World Series of Poker champion Jamie Gold and a Los Angeles-based TV development executive have agreed to a court injunction freezing $6 million, or half of the top prize, over a dispute about a deal to split the winnings.
Gold has already received one-half or $6 million of the record-setting prize. A judge is expected to rule whether he gets the other half or will have to wait for the outcome of the suit filed by Bruce Leyser.
Leyser alleges in his lawsuit that Gold, a former Hollywood talent agent, agreed in July to split his winnings in exchange for Leyser helping him find celebrities to play in the main event while wearing the Bodog label of an offshore Internet gambling site.
Bodog paid the $10,000 entry fee for Gold, who beat 8,772 players to win the world’s largest poker tournament, and the $12 million top prize.
Leyser claims he fulfilled his end of the deal — getting Scooby Doo star Matthew Lillard and Punk’d comedian Dax Shepard to wear the brand — but claimed Gold has refused to hand over $6 million.
In the lawsuit, Leyser cites an alleged telephone message in which Gold says he planned to pay half the proceeds "after taxes" and that he intended to form a Nevada corporation to receive the funds.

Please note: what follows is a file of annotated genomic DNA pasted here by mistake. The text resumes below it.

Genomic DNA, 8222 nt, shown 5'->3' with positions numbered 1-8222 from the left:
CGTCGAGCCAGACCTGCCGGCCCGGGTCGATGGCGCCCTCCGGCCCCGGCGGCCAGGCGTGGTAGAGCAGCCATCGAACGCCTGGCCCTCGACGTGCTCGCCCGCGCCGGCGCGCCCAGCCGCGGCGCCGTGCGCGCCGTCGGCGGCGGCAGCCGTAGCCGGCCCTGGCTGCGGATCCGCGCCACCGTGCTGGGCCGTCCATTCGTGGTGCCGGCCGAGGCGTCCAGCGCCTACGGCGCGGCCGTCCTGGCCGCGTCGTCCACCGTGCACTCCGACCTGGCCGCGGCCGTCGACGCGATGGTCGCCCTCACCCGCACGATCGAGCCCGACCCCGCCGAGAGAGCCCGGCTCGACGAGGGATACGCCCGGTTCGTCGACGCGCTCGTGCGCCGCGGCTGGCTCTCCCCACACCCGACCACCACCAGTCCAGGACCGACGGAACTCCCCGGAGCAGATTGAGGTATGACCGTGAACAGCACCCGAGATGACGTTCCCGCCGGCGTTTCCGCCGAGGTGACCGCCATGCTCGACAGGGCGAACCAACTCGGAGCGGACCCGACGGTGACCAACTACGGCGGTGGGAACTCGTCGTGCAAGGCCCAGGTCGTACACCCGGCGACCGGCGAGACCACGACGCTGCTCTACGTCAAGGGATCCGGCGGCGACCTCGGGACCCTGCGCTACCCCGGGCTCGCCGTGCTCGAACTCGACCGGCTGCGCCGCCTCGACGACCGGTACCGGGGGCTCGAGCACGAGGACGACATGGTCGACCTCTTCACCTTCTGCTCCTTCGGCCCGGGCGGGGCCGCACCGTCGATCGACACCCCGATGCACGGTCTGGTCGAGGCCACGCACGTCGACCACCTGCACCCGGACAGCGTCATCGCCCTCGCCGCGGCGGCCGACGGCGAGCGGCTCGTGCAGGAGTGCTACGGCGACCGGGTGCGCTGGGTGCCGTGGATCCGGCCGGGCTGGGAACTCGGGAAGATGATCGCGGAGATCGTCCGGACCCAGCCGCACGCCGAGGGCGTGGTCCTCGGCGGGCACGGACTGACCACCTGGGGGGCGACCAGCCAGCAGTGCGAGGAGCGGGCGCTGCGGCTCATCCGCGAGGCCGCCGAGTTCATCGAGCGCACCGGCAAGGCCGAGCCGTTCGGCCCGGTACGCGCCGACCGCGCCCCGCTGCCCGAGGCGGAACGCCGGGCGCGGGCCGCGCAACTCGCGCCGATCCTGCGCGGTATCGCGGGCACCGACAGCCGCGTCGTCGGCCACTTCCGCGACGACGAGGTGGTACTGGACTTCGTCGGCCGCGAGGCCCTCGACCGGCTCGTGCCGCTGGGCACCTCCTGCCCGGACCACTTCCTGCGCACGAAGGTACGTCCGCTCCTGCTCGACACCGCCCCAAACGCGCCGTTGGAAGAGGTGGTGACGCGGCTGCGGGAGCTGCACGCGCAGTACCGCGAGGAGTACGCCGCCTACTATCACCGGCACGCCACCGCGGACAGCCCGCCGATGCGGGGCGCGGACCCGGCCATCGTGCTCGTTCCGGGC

There was nothing in the lawsuit that claimed Gold actually refused to pay the amount, yet the action was filed before the funds were ever dispersed to Gold.
The lawsuit has raised the issue of promises often made by poker players over the splitting of pots and other deals.
Some high-profile players such as Mike Sexton, who moderates TV’s World Poker Tour show, and high-stakes gambler Alan Boston, have said publicly that they believe a poker player’s promise is his bond, and that it is never violated.
Several professional players said that notion is at best "optimistic" and at worse, "laughable."
"Of course, most poker players are honorable, but to say they would never violate a verbal commitment isn’t realistic," said a Las Vegas player who asked not to be identified. "I could list players — some of them very well-known in the game — who frequently take money from ”˜investors’ who will never see a return on their money."
The player gave the name of one professional who often "sells" pieces of his tournament action in much the way the culprits in "The Producers."
"If you sell 50 percent of your action to 25 different people, you’re expecting if not planning to lose," the player said. "I’ve seen this one player take the money, lose the tournament and take his ”˜profits’ from investors and go play craps."
Another player said anyone who would invest in a player or agree to split a tournament without a simple written document is foolish.
"Get it in writing, even if it’s on the back of a book of matches," he said. "I’m no lawyer, but I think having it written strengthens any player’s so-called ”˜bond.’ He’s less likely to forget his obligation if you have it in black-and-white."